The "brute" part in 'Hamlet' and 'Julius Caesar' refigured--regally

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Date: Summer 2002
From: Papers on Language & Literature(Vol. 38, Issue 3)
Publisher: Southern Illinois University
Document Type: Critical essay
Length: 978 words

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Was Shakespeare indebted at all to the likes of Malory if he meant by Antony's reference to "the most unkindest cut of all" (Julius Caesar 3.2.183) (1) to have had Brutus go so far as to sever his dictator's genitals vindictively for having brought him into the world out of wedlock? The main point here is that a king, Arthur, at least according to the standard medieval tradition, was likewise killed by his upstart, namely by his own illegitimate son; moreover, at one point in the tales, a removal of sexual organs also happened to occur, though in this case the father himself, Arthur, happened to be the one responsible, the removal of the testicles being adventitious. (2) Nonetheless, somewhat disparate though these two events were, a couple of such curiously similar severances, though originally not directly linked, might somehow have grouped themselves together half-consciously in the broad creative psyche of the leading Elizabethan dramatist. In point of collaborative fact, some modern scholarship declares that valid evidence exists to suggest that the playwright revealed some effective use of Malory elsewhere. (3)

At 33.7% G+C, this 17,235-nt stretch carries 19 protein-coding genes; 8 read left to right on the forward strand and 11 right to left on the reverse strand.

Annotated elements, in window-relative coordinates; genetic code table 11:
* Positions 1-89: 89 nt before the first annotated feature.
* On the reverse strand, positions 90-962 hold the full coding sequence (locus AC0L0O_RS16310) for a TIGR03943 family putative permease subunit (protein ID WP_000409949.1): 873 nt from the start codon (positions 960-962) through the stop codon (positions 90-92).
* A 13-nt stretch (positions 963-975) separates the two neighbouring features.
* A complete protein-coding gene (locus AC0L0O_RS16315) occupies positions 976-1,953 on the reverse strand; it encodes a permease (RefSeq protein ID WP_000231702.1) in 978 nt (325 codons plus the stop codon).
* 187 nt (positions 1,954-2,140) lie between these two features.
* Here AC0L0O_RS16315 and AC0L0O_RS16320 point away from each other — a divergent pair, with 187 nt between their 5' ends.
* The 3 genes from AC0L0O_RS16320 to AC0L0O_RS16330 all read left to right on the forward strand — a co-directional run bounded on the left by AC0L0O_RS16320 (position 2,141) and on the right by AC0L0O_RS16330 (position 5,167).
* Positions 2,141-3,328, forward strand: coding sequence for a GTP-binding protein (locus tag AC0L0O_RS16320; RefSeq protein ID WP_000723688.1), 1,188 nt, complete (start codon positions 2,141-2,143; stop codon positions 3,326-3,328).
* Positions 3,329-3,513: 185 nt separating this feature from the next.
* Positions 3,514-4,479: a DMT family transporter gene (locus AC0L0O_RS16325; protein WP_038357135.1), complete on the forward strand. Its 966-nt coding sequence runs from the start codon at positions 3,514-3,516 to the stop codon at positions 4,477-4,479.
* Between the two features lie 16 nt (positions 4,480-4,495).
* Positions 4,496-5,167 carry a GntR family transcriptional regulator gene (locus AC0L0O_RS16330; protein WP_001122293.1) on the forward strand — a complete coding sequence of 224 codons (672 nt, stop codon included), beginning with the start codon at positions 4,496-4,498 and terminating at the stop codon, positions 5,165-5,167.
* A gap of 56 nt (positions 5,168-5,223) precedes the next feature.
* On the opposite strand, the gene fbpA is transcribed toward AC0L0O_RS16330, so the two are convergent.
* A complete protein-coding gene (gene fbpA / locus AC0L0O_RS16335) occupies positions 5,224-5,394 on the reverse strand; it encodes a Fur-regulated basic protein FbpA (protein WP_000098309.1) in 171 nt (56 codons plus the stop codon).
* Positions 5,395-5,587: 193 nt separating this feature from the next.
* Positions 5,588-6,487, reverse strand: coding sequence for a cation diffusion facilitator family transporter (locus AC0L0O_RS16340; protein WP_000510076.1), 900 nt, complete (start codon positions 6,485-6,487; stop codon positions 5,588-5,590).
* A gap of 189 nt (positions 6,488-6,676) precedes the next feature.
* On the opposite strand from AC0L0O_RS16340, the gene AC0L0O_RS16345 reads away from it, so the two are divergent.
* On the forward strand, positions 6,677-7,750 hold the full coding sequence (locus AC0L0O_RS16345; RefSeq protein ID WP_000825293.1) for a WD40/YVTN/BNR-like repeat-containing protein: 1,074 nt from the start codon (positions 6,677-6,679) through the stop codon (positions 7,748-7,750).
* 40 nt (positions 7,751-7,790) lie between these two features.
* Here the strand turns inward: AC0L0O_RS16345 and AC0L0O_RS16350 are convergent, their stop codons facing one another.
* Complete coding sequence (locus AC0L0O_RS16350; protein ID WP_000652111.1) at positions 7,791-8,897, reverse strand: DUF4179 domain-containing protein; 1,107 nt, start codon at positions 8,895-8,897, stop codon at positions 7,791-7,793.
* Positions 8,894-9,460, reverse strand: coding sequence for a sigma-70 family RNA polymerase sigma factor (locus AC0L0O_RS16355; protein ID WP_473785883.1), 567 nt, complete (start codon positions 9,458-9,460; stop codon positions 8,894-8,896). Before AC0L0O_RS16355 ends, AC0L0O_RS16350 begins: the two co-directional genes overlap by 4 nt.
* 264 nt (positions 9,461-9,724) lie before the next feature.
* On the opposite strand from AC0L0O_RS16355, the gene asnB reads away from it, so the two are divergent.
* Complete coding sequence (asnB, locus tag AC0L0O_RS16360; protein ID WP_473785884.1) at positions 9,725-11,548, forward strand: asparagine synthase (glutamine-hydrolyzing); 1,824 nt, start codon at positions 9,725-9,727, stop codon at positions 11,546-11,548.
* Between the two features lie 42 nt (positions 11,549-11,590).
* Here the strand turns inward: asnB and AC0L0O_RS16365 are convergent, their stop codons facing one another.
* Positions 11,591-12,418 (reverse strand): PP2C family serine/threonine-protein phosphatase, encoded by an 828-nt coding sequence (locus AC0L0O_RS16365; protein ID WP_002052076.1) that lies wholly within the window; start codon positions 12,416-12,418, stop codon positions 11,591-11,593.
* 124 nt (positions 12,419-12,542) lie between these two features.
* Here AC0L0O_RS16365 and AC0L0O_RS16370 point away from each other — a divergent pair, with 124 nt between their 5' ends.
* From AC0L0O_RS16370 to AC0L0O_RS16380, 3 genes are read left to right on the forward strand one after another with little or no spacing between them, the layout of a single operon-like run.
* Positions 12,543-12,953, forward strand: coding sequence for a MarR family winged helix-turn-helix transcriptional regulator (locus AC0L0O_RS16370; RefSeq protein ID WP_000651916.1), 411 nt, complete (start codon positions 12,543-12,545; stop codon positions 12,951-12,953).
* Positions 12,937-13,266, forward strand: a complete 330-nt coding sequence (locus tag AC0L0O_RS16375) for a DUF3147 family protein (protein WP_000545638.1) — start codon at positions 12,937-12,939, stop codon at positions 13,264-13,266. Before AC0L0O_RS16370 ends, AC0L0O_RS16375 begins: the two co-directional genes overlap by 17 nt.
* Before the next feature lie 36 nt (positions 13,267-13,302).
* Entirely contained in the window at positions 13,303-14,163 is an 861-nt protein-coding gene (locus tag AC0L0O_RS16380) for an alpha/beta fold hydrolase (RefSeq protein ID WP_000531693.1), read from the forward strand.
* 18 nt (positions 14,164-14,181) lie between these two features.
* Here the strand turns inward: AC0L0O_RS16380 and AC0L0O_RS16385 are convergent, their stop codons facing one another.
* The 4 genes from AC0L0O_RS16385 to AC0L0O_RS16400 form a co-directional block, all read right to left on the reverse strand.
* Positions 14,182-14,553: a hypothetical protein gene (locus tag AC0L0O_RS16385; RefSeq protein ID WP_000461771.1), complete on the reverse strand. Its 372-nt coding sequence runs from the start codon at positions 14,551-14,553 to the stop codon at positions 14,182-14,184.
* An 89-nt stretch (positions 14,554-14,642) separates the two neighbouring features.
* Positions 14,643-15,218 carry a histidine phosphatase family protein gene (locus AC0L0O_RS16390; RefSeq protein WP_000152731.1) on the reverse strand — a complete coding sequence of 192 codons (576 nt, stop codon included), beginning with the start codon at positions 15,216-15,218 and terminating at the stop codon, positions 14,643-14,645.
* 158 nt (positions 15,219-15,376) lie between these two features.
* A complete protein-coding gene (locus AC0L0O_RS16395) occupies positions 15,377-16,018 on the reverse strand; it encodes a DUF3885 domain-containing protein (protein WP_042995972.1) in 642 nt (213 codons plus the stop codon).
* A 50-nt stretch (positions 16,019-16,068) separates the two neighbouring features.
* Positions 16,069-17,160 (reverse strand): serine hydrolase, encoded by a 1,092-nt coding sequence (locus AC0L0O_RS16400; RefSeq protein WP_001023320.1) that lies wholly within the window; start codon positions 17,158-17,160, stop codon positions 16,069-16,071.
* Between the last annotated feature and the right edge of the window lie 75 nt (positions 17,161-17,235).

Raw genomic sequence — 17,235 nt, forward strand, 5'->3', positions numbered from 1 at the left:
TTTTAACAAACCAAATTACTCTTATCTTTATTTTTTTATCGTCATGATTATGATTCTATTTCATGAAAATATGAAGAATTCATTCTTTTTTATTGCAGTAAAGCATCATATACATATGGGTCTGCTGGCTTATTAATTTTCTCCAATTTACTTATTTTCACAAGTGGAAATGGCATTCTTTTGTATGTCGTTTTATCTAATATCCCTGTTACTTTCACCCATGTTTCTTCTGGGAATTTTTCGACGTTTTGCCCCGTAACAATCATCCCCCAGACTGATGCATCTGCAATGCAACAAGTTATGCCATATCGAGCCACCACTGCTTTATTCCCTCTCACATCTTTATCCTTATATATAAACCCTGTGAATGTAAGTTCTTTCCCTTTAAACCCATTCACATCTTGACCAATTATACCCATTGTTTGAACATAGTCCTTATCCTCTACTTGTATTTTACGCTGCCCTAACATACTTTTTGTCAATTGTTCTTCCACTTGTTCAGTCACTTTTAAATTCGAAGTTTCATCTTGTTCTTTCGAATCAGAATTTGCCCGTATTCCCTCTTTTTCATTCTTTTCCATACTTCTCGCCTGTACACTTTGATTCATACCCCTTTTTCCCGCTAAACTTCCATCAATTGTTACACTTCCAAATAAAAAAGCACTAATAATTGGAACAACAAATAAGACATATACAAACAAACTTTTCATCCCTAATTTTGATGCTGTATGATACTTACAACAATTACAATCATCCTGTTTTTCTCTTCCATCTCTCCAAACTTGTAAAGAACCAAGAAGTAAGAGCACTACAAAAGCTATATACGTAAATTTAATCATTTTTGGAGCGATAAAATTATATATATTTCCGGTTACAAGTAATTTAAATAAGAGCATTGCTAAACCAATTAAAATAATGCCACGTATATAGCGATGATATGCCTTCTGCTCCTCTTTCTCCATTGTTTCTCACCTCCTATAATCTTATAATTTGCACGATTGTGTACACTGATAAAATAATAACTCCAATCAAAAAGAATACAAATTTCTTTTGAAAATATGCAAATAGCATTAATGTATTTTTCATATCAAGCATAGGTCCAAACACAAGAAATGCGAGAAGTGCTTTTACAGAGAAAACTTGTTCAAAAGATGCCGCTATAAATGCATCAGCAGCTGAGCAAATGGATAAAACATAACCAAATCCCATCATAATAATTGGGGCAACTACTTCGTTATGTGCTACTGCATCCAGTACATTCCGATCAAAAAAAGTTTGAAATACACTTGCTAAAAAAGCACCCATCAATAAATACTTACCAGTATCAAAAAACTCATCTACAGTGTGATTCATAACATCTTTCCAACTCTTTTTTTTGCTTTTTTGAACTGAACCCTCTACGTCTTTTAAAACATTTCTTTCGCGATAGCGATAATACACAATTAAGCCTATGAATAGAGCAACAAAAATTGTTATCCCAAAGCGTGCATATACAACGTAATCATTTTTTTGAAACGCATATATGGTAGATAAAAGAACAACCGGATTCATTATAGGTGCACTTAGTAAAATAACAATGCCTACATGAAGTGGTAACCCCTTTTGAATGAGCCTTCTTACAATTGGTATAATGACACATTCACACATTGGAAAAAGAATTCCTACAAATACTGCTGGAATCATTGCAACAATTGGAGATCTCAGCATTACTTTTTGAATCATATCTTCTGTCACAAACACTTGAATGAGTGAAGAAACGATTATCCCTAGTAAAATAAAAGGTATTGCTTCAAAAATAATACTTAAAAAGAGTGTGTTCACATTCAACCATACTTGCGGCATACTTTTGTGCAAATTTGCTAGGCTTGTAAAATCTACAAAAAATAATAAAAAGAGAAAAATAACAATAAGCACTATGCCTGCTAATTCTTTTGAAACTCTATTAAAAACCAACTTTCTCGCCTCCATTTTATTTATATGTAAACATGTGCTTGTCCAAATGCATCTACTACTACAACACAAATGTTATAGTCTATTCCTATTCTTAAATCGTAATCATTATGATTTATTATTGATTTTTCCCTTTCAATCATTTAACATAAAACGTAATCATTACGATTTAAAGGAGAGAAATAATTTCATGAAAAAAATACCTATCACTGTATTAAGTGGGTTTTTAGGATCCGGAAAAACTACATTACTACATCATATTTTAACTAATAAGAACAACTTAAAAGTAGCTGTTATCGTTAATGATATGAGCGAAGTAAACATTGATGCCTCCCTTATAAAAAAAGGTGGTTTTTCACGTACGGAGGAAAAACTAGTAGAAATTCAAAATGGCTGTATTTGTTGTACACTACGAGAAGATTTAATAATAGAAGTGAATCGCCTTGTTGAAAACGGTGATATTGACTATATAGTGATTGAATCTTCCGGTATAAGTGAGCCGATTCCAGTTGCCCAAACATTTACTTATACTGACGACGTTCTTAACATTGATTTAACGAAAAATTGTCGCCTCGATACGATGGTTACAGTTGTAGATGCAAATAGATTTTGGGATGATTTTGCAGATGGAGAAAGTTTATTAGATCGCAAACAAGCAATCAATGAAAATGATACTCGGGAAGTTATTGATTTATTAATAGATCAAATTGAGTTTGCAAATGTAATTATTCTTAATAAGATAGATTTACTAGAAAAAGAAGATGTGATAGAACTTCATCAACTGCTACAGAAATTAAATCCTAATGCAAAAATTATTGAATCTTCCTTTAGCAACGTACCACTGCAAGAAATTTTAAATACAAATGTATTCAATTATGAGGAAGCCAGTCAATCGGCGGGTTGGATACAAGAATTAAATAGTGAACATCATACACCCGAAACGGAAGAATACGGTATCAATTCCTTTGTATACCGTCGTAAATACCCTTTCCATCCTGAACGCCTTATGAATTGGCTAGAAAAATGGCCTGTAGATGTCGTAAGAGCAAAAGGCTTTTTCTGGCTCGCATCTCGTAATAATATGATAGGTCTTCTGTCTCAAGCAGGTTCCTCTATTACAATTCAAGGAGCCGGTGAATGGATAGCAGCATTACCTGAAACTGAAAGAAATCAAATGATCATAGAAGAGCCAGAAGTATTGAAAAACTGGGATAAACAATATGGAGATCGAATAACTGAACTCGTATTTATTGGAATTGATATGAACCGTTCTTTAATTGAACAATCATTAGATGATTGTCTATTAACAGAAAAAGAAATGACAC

In assessing this oblique relation, one is obliged also to recall the suggestion that Brutus was born out of wedlock, that historically it was no more than a rumor; still, even though such a matter is not specifically alluded to in Julius Caesar itself, Shakespeare at least does call attention to it elsewhere (2 Henry VI, 4.1.137-38). So it could also have thereby...

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Gale Document Number: GALE|A92233502